The Oklahoma Senate unanimously passed a gun rights bill last week that allows the state’s medical marijuana patients to purchase, possess, conceal-carry, and operate firearms in defiance of federal policy.
The bill, SB959, was authored and introduced by Republican Senator Nathan Dahm. “Our Second Amendment rights outlined in the United States Constitution are very clear — the right of the people to keep and bear Arms shall not be infringed,” Dahm said in a press release. “We cannot discriminate against medical marijuana cardholders because of their personal medicinal decisions. All Oklahomans should have their Second Amendment rights protected, and I’m glad my colleagues agree that we must uphold the Constitution.”
Now that the bill has passed the Republican-controlled Senate, it goes on to a vote in the state’s House of Representatives, which is also controlled by Republicans. After that, it goes to the state’s governor, Kevin Stitt, who is also a Republican.
The Second Amendment of the US Constitution states that all Americans have a right to bear arms, and that right “shall not be infringed” by the federal government. However, courts have taken several, oftentimes conradictory, approaches to interpreting the Second Amendment. In regard to medical cannabis, the federal government considers marijuana a Schedule I drug, the most restrictive category. Currently, federal gun policies consider anyone who possesses, uses, manufactures, or sells Schedule I drugs unfit to own or operate a firearm, even if the individual resides in a state that legalized medical or recreational cannabis.
However, gun-rights activists in several weed-legal jurisdictions have either ignored the federal policy or are trying to reform their local laws to accomodate cannabis consumption and gun ownership. For instance, the Illinois State Rifle Association asserts that the Windy State’s medical and recreational marijuana laws do not ban residents from owning guns. But patients in other states, such as Nevada and Maine, have been convicted for consuming medical cannabis while packing heat.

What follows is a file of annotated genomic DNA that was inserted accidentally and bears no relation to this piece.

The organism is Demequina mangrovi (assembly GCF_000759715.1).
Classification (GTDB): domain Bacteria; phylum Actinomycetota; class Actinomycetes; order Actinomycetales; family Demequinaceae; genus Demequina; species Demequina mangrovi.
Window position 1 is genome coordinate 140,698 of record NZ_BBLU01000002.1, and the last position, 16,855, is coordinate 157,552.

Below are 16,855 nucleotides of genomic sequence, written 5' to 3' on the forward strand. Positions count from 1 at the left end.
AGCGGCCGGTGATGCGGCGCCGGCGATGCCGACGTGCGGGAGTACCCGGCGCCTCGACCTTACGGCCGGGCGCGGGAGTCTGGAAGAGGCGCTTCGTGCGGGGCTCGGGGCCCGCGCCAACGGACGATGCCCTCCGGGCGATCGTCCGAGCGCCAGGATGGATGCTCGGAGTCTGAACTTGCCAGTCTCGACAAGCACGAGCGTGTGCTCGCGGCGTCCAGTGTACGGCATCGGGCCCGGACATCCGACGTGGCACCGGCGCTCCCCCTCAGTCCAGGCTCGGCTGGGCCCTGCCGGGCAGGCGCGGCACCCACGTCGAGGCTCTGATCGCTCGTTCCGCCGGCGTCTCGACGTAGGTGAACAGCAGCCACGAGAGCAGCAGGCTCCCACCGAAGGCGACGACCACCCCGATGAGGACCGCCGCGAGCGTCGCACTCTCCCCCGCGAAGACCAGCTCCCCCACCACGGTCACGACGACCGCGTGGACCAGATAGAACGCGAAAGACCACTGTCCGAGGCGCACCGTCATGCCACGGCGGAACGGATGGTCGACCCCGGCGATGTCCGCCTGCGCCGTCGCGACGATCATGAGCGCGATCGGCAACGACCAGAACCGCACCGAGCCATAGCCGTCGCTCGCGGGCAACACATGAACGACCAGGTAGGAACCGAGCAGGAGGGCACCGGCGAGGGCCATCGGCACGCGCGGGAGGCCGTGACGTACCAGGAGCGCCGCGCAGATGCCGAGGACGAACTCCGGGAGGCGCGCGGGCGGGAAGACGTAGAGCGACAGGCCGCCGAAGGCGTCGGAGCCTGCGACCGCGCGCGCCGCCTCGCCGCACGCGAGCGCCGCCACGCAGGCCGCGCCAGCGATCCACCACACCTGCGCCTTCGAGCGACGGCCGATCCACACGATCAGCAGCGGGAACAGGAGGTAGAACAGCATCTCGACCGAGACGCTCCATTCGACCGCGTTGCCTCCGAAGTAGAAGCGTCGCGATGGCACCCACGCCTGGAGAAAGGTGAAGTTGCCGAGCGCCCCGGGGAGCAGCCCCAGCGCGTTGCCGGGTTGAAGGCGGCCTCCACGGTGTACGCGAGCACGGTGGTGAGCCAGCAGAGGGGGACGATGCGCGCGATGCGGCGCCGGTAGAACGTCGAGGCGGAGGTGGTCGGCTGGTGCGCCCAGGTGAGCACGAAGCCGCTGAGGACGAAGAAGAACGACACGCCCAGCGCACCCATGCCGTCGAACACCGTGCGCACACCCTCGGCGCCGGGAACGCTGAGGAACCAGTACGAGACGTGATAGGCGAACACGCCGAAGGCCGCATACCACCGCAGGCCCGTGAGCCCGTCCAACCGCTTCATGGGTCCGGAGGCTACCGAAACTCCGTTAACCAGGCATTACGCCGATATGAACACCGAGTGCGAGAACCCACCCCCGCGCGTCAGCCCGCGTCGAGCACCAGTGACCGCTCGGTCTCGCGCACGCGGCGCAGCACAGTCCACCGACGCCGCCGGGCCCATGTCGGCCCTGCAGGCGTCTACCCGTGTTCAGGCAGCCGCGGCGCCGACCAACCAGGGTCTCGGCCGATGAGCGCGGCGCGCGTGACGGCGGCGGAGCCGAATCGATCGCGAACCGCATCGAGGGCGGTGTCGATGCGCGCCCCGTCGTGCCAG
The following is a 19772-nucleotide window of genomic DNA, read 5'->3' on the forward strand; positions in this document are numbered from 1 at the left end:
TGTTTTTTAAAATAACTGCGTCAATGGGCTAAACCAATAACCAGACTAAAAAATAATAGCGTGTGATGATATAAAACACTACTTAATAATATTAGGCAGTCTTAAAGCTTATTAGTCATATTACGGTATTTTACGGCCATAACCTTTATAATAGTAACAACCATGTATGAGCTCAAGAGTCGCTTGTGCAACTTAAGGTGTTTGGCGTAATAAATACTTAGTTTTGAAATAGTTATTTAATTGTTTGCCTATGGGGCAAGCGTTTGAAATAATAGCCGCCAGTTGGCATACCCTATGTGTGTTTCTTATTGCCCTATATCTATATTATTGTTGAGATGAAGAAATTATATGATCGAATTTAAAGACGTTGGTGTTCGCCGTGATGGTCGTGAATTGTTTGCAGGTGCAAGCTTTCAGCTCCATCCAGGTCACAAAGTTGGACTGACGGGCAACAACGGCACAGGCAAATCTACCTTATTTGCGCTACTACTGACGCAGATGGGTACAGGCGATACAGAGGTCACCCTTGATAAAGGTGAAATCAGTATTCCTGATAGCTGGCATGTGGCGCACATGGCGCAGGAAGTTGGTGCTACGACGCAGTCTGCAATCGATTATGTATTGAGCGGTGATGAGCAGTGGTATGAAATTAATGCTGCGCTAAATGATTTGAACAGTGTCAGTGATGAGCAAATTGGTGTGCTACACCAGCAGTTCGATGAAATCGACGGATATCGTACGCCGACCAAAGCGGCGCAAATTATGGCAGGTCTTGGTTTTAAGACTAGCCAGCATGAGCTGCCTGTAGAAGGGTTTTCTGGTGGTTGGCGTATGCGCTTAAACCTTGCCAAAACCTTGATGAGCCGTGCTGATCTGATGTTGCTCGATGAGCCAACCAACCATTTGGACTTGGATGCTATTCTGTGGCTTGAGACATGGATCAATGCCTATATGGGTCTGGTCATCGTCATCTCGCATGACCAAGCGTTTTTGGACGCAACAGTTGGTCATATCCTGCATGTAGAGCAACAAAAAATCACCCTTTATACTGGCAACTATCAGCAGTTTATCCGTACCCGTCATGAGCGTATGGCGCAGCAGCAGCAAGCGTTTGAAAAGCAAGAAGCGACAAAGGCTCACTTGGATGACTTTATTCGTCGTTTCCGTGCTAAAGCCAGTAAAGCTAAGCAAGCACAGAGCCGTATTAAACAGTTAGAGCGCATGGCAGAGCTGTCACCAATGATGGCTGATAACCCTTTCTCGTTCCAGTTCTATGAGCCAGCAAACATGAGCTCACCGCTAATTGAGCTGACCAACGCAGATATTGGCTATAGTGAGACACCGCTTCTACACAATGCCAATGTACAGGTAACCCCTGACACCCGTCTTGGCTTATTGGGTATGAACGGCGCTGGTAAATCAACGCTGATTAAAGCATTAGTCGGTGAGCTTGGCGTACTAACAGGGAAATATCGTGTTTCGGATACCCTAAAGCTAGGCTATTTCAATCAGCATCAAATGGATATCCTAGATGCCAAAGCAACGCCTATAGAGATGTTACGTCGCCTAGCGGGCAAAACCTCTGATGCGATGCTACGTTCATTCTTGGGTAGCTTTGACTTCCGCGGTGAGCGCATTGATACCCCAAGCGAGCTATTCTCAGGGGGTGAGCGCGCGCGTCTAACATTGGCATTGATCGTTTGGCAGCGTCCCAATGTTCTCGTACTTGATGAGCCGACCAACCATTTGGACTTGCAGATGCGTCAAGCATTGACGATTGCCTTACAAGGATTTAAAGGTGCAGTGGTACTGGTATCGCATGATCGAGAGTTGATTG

In Pennsylvania, a medical doctor sued the federal government last year claiming that his rights were violated when he was denied a gun purchase after admitting to being a cannabis patient.
In 2018, another Pennsylvania medical cannabis patient wrestled over this issue, too. At the time, Paul Gruver, a professional automobile detailer, had signed up for the state’s new medical marijuana program, but he wasn’t sure what to do with the .22 caliber pistol and rifle that he kept for self-defense purposes.
“It’s a violation of my Second Amendment rights,” Gruver told The Associated Press. “I don’t know of any time anyone’s been using marijuana and going out and committing acts of violence with a gun. Most of the time they just sit on their couch and eat pizza.”
Last year, Maryland Republican Rep. Alex Mooney introduced the Second Amendment Protection Act to the US House. The federal bill would allow medical marijuana patients to own guns, so long as they’re compliant with state laws. No further actions have been taken on the federal bill since its introduction, though.